The ordinance requires owners of buildings built prior to 1984 replace battery-operated smoke detectors with detectors with 10-year batteries, and puts the onus on building owners to replace the devices as needed.
The ordinance has yet to be posted online. A representative of the city’s buildings department shared a one-page summary Tuesday which included:
- Prohibiting the sale or donation of batteries that don’t conform with the ordinance by January 2023
- Increasing fines for building owners that fail to provide a required smoke alarm, smoke detector, or carbon monoxide detector. Owner-occupied buildings are exempt from the fines until 2033, as long as they have working devices in the building.
“Most of the battery-operated smoke detectors have a shelf life of 10 years. So this allows them a decade to run the full life of the current smoke detectors,” Villegas said of the extended timeline for homeowners.
Scaled-back plans for a nine-unit corner building at 2901 N. Milwaukee Ave. in Avondale were approved.
The original plans called for a 19-unit building with a two-story addition. Ald. Carlos Ramirez-Rosa filed a letter of support for the project, after saying in December it was proof that his controversial decision to downzone a stretch of Milwaukee Ave. was working.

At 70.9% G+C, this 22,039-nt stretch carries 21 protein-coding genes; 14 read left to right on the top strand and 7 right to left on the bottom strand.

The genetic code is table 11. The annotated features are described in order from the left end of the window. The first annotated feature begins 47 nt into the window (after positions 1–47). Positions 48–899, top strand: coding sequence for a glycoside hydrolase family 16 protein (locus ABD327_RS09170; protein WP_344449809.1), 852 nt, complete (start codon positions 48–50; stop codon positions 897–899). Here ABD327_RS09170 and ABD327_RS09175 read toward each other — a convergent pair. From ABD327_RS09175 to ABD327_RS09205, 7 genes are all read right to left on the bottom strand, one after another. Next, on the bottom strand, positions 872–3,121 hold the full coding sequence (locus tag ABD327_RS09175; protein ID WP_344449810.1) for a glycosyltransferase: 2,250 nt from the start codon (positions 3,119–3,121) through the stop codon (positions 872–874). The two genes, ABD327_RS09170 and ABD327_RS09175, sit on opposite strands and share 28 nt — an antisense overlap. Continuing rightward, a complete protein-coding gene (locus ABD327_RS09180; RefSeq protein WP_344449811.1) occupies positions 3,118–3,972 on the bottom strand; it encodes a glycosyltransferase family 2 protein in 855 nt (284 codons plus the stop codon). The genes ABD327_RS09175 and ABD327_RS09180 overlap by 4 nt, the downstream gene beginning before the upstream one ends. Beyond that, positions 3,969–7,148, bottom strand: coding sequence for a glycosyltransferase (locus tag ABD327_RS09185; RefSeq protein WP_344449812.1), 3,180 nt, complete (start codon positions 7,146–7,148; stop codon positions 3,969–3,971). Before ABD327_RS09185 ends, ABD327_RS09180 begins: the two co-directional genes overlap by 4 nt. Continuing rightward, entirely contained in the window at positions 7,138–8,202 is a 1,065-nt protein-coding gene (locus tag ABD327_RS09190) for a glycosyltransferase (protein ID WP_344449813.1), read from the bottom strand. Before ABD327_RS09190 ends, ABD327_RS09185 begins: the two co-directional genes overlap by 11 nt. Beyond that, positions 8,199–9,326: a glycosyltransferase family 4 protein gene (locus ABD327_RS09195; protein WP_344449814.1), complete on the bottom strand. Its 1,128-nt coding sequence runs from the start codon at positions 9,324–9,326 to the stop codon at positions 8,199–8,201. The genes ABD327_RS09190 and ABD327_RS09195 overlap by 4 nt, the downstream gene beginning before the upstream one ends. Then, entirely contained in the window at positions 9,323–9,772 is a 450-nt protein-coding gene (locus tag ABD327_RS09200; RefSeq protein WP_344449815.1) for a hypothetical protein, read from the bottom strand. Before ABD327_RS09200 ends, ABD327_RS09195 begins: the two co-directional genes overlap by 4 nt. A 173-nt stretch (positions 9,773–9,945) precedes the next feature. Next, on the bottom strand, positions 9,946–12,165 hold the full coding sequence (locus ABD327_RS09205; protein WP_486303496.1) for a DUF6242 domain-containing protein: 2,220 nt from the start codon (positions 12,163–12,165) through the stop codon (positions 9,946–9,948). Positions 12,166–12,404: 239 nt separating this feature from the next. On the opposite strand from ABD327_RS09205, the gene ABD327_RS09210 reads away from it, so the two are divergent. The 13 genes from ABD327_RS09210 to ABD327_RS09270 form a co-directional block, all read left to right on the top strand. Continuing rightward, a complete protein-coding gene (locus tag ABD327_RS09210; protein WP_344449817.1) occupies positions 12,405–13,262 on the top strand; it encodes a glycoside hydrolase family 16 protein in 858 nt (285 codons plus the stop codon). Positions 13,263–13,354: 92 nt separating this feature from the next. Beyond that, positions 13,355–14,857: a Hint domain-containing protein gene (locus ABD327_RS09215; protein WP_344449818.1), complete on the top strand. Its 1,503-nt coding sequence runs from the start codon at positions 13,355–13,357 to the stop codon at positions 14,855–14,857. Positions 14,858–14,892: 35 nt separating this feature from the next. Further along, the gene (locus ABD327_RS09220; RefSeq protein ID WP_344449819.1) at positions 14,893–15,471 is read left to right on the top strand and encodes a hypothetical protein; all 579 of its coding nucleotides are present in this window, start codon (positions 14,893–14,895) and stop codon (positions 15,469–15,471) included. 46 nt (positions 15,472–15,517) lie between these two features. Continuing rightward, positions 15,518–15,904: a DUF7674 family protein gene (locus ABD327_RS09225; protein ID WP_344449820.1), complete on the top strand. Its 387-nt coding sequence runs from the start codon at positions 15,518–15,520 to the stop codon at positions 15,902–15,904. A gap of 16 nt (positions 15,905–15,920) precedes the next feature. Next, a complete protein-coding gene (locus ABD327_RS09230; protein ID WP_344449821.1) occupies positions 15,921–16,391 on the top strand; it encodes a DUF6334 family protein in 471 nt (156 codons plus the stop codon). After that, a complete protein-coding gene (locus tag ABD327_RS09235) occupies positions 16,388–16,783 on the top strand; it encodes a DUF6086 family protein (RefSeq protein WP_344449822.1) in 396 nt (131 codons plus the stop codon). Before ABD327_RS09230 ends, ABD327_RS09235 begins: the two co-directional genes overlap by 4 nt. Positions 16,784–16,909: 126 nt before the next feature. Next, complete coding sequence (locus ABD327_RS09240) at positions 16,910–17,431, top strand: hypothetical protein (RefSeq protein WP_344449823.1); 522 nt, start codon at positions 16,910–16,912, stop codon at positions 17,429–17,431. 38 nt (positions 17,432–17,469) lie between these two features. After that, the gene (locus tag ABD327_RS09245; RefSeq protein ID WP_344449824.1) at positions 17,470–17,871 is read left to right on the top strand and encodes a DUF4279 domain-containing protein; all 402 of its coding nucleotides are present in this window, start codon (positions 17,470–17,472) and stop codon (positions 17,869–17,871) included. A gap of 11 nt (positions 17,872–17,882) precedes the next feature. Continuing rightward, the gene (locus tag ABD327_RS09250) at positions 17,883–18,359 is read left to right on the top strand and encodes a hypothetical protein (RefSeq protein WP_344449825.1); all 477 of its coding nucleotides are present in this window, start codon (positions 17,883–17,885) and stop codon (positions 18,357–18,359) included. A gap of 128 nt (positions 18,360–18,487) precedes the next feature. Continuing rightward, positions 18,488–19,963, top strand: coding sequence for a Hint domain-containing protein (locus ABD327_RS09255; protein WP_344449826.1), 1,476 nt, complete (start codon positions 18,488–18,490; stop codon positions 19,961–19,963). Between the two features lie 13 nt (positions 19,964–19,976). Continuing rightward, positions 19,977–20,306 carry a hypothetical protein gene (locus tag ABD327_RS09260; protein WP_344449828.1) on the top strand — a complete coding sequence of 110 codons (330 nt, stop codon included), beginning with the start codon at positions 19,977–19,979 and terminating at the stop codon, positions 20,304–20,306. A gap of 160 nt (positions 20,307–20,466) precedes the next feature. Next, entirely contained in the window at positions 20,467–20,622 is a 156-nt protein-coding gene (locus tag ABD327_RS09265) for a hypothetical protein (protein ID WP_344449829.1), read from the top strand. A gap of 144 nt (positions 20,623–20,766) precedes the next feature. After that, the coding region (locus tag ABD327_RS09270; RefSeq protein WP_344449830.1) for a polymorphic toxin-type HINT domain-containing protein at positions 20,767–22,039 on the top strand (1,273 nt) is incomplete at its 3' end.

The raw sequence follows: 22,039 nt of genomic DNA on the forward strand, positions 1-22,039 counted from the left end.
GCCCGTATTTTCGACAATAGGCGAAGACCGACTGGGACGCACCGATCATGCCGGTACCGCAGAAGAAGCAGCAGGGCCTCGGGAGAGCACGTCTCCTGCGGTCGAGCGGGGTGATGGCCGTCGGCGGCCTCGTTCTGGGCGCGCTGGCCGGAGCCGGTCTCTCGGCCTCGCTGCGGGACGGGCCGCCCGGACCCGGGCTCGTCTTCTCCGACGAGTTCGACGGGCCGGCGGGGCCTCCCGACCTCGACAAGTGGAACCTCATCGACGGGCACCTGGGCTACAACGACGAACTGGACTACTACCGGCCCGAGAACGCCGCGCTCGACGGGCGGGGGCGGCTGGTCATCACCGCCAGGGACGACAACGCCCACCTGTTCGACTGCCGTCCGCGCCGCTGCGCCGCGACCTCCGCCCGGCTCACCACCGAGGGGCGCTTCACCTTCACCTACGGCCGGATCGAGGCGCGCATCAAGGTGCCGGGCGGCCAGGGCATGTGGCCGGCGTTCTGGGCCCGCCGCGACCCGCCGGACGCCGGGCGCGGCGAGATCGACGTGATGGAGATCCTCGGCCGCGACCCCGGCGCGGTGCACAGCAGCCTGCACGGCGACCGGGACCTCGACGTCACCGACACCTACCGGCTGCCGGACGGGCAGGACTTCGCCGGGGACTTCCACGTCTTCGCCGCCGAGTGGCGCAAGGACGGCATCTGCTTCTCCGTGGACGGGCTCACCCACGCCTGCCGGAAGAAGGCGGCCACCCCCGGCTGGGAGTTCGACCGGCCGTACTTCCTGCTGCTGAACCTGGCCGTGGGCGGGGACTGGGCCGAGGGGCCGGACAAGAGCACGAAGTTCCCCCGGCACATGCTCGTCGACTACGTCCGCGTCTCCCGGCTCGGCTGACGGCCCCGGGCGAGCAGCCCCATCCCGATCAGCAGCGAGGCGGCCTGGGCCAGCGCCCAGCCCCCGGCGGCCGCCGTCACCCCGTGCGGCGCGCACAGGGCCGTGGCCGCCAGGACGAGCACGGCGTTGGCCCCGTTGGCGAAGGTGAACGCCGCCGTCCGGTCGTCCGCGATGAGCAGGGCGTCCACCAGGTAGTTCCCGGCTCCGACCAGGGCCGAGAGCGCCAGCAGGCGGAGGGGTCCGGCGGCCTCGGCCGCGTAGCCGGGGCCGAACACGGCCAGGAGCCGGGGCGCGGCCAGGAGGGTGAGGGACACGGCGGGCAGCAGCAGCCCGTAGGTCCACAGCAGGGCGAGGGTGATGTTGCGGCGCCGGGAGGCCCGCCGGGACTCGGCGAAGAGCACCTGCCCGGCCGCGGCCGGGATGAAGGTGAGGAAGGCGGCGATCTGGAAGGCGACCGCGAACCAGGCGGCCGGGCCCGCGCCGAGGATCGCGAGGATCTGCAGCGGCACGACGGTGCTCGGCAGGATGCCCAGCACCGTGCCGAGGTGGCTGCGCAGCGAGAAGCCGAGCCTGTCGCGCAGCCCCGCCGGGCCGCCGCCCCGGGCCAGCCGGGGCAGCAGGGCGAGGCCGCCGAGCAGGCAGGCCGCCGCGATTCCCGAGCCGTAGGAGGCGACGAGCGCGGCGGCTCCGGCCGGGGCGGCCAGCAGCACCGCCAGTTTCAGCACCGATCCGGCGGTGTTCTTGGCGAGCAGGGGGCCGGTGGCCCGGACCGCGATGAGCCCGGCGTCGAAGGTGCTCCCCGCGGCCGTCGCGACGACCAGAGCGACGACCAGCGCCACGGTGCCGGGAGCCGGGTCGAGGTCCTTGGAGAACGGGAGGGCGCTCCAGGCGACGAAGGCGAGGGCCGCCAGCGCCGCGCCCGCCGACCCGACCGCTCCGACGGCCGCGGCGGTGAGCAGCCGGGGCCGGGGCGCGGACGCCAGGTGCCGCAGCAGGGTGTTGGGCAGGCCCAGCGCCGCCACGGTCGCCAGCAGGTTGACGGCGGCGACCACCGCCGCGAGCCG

“This project really shows that through our community-driven zoning process, through our land use and development policy which seeks to preserve existing buildings, we are able to accomplish our goals in this stretch: investment, [but with] rehab of existing buildings and preservation of the existing built environment,” the alderman said in December.
Pastry chef Angela Diaz also was approved for a zoning change to open her 405-square-foot You’re a Cookie gluten-free bakery in Avondale.
The Instagram-friendly Wndr Museum, 1130 W. Monroe St. received approval to expand into the adjacent building at 1140 W. Monroe St. The museum announced Tuesday it plans to reopen Friday with a touchless experience and enhanced safety measures after closing due to the coronavirus pandemic.
In the 45th ward, Columbia Care was given approval to expand their dispensary at 4758 N. Milwaukee Ave. Ald. David Moore (17th) voted no, saying he “can’t in good conscience” vote for a dispensary without significant minority ownership.
Decisions on several large development projects were also delayed, including a 47-story tower in the 42nd ward, east of the Kennedy Expressway.
The 413-unit complex, 640 W. Washington, with approximately 8,000 square feet of ground level retail spaces was set to join other recent projects approved for the area, including the Parker Fulton Market, 727 W. Madison, and an upcoming Equinox-branded hotel and apartment high-rise.
A nine-story commercial building at 1229 W. Randolph St., planned to replace a two-story vacant building next door to a Lou Malnati’s Pizzeria, was also put off for a vote, as was the redevelopment of an old Sears building on the West Side set to become a grocery store.
No reason for the deferrals were shared during the meeting.